Anti-inflammatory cytokines (IL-10 and IL-1ra) have been found to be produced alongside, and in parallel, with their respective pro-inflammatory counterparts (TNFα and IL-1β), and act in concert to sustain/restore homeostasis (19). The proposed study will include determinations, in addition to pro-inflammatory cytokine (IL-1, TNFα, IL-6) levels, of the levels of IL-1 receptor antagonist (IL-1ra) and IL-10. Assessment of IL-10 synthesis is particularly relevant as this cytokine up-regulates the production of IL-1ra, which competes with active IL-1 for binding to IL-1 receptors, and which acts as a potent natural anti-inflammatory protein (19, 20).
Study design; Subject Recruitment: Subjects (volunteers) of both sexes, between the ages 20 and 60 years, experiencing acute (less than 4 weeks in duration) or chronic (12 weeks or longer in duration) mechanical low back pain (experienced between spinal levels L1- L5, with or without sacroiliac [SI] joint involvement) will be recruited by Canadian Memorial Chiropractic College (CMCC) personnel and posters from CMCC's outpatient clinics, and from the general public through newspaper advertisements . CMCC is in the Greater Toronto Area (GTA), where the population is a diverse ethnic mix (21). Potential participants who have presented to one of the CMCC clinics for the purpose of treatment will be encouraged/recruited by interns/clinicians prior to commencement of treatments. Others who present to participate in the research study will first be assigned to one of the clinic pods for initial assessment prior to entering the study. In no case, however, will participants have received SMT 4 weeks prior to commencement of the study.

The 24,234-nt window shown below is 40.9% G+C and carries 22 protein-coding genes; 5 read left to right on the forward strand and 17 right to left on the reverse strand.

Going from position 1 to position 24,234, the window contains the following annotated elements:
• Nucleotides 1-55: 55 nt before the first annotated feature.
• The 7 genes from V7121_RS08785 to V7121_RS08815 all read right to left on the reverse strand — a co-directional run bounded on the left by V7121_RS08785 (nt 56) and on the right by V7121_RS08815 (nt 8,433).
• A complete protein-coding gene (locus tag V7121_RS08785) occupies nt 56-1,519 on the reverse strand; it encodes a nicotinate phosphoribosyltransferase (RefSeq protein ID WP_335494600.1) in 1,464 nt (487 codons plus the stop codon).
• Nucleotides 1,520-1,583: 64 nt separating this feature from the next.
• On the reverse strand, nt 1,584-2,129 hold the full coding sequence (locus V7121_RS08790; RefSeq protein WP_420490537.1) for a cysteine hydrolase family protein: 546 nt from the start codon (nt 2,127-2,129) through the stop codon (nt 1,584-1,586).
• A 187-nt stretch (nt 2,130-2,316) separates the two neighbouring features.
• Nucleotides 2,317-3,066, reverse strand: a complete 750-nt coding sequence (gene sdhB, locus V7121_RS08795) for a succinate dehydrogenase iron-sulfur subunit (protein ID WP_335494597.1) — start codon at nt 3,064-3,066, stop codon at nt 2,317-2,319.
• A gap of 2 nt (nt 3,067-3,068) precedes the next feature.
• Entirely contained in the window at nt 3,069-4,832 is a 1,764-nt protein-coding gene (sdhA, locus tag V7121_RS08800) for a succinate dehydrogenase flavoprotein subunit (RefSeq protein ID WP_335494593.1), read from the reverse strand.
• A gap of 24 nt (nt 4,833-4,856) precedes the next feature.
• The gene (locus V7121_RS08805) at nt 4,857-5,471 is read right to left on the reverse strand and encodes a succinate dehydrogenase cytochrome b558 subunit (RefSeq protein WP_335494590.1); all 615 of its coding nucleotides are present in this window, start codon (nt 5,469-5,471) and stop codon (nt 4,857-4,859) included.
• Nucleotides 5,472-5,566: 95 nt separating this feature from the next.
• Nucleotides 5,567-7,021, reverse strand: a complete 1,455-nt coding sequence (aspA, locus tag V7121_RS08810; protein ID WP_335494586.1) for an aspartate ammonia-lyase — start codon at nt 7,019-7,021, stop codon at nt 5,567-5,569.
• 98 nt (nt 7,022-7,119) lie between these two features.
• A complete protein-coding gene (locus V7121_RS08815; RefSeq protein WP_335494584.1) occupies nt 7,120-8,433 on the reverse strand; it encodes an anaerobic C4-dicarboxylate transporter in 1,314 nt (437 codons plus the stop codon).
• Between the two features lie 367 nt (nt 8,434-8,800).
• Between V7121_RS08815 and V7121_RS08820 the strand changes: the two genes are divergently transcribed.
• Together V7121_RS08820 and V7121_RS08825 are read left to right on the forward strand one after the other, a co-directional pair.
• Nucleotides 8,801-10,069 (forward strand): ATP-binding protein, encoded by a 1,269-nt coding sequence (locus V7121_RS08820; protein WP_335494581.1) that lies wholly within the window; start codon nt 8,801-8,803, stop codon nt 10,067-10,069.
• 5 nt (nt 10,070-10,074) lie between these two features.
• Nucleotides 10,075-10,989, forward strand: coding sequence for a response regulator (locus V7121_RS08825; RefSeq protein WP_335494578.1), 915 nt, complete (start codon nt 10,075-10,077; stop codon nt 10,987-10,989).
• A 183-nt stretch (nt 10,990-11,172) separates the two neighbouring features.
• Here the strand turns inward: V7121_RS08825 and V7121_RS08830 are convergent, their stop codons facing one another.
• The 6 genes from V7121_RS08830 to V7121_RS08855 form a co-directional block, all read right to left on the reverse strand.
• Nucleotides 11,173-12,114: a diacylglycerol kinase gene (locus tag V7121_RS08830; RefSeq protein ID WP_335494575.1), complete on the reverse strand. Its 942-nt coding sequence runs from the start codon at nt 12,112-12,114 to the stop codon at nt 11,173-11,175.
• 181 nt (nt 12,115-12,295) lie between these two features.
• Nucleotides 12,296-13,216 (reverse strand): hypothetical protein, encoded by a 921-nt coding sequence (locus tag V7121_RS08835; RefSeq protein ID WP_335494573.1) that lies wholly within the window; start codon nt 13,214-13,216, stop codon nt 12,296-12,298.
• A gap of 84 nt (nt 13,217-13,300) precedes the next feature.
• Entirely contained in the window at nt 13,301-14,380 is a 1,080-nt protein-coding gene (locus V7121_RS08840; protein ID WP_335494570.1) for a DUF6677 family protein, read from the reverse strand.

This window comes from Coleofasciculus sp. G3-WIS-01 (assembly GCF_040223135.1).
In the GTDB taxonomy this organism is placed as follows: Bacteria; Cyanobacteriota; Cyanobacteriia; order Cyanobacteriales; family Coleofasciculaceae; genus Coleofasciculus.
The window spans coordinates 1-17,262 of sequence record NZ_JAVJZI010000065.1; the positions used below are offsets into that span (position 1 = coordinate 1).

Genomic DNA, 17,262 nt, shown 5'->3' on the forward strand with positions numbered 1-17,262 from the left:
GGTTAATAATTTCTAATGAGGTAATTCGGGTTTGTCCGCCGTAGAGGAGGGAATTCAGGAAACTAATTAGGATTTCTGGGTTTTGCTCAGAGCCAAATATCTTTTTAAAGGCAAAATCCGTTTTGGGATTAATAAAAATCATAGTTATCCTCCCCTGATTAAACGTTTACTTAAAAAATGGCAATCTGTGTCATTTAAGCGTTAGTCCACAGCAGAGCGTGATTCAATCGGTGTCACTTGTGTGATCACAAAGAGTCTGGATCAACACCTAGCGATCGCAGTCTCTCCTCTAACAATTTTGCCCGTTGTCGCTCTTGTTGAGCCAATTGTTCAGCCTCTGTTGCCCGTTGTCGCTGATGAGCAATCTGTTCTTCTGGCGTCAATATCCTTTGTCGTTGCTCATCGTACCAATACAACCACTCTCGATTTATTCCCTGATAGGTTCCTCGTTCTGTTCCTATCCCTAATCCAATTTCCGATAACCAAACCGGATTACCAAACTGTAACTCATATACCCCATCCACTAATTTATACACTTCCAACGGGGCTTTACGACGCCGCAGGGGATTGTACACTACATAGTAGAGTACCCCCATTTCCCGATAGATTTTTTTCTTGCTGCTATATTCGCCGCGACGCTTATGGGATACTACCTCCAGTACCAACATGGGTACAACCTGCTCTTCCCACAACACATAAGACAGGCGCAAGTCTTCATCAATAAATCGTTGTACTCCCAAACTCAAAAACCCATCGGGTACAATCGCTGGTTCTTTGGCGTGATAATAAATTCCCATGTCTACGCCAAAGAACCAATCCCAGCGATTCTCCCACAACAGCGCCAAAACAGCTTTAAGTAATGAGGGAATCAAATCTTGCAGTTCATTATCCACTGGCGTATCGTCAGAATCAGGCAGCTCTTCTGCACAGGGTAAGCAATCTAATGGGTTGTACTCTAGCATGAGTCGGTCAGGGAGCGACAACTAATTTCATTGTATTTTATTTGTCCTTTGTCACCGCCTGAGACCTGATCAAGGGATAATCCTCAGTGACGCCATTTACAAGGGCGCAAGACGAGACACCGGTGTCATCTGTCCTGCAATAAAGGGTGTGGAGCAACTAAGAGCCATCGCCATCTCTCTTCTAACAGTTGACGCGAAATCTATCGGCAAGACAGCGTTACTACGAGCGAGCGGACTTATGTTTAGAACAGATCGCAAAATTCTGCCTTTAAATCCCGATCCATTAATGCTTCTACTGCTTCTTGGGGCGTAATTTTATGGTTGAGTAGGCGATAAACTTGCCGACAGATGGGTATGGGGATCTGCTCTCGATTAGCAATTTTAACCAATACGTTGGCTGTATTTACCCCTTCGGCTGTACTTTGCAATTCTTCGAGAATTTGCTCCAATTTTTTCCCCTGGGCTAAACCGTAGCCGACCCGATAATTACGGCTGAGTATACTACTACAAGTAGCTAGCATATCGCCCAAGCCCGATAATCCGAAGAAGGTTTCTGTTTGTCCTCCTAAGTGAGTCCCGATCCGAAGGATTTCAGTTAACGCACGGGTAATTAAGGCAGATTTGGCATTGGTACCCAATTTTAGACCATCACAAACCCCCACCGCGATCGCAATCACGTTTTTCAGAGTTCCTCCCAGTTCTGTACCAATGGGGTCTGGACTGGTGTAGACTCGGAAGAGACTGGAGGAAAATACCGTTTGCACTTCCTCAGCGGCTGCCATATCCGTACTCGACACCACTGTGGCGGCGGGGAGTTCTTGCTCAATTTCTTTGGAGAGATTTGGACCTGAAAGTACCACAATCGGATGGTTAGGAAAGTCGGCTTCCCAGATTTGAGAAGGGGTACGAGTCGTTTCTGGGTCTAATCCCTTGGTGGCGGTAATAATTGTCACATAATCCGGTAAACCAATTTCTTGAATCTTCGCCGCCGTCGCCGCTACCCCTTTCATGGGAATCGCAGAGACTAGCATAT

Candidates will be interviewed in order to determine eligibility (see exclusion criteria, Appendix 1). They will complete the research intake form (Appendix 2) and be given detailed explanations about the research protocol (Appendix 3). A cohort of matching healthy asymptomatic subjects, recruited from the general population, will serve as controls for the determination of baseline cytokine levels.
Sample size determination: Data published for TNFα levels in chronic neck pain patients versus asymptomatic controls (9) were used to calculate a sample size estimate for this study. The study is powered for the primary outcome measure related to Question 1, looking at the difference between symptomatic and asymptomatic low back pain subjects at baseline (see Statistical Analyses). From Cohen's table (22), based on a power of 0.8, a two-tailed test with a p value < 0.05, the sample size was estimated to be 17 per group. In order to account for drop-outs and errors that may arise in the blood cultures, the sample size will be increased to 20 per group. As a result, there will be 40 symptomatic subjects and 20 asymptomatic controls, which should provide a more than adequate sample to test the primary outcome.